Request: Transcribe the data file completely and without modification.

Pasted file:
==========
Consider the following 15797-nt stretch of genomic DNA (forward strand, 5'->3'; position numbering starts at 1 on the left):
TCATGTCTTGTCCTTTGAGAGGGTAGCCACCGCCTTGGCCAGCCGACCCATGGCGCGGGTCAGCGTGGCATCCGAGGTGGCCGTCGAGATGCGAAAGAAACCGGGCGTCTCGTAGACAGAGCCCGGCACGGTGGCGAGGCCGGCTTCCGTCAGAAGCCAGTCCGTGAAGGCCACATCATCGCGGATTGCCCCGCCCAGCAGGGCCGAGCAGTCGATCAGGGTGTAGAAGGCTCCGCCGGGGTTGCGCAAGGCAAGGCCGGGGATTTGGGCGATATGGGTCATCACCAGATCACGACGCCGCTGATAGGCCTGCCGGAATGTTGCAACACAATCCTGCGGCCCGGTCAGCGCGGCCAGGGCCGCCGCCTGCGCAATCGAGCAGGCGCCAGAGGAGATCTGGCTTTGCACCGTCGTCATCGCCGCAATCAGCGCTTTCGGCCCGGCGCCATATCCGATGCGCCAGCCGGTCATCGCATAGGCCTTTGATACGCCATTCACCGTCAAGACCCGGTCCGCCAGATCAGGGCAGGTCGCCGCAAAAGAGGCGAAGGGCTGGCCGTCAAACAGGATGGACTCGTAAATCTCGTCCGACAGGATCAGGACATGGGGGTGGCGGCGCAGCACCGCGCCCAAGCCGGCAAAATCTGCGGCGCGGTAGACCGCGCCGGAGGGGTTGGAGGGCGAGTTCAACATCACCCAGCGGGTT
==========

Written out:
Consider the following 15797-nt stretch of genomic DNA (forward strand, 5'->3'; position numbering starts at 1 on the left):
TCATGTCTTGTCCTTTGAGAGGGTAGCCACCGCCTTGGCCAGCCGACCCATGGCGCGGGTCAGCGTGGCATCCGAGGTGGCCGTCGAGATGCGAAAGAAACCGGGCGTCTCGTAGACAGAGCCCGGCACGGTGGCGAGGCCGGCTTCCGTCAGAAGCCAGTCCGTGAAGGCCACATCATCGCGGATTGCCCCGCCCAGCAGGGCCGAGCAGTCGATCAGGGTGTAGAAGGCTCCGCCGGGGTTGCGCAAGGCAAGGCCGGGGATTTGGGCGATATGGGTCATCACCAGATCACGACGCCGCTGATAGGCCTGCCGGAATGTTGCAACACAATCCTGCGGCCCGGTCAGCGCGGCCAGGGCCGCCGCCTGCGCAATCGAGCAGGCGCCAGAGGAGATCTGGCTTTGCACCGTCGTCATCGCCGCAATCAGCGCTTTCGGCCCGGCGCCATATCCGATGCGCCAGCCGGTCATCGCATAGGCCTTTGATACGCCATTCACCGTCAAGACCCGGTCCGCCAGATCAGGGCAGGTCGCCGCAAAAGAGGCGAAGGGCTGGCCGTCAAACAGGATGGACTCGTAAATCTCGTCCGACAGGATCAGGACATGGGGGTGGCGGCGCAGCACCGCGCCCAAGCCGGCAAAATCTGCGGCGCGGTAGACCGCGCCGGAGGGGTTGGAGGGCGAGTTCAACATCACCCAGCGGGTT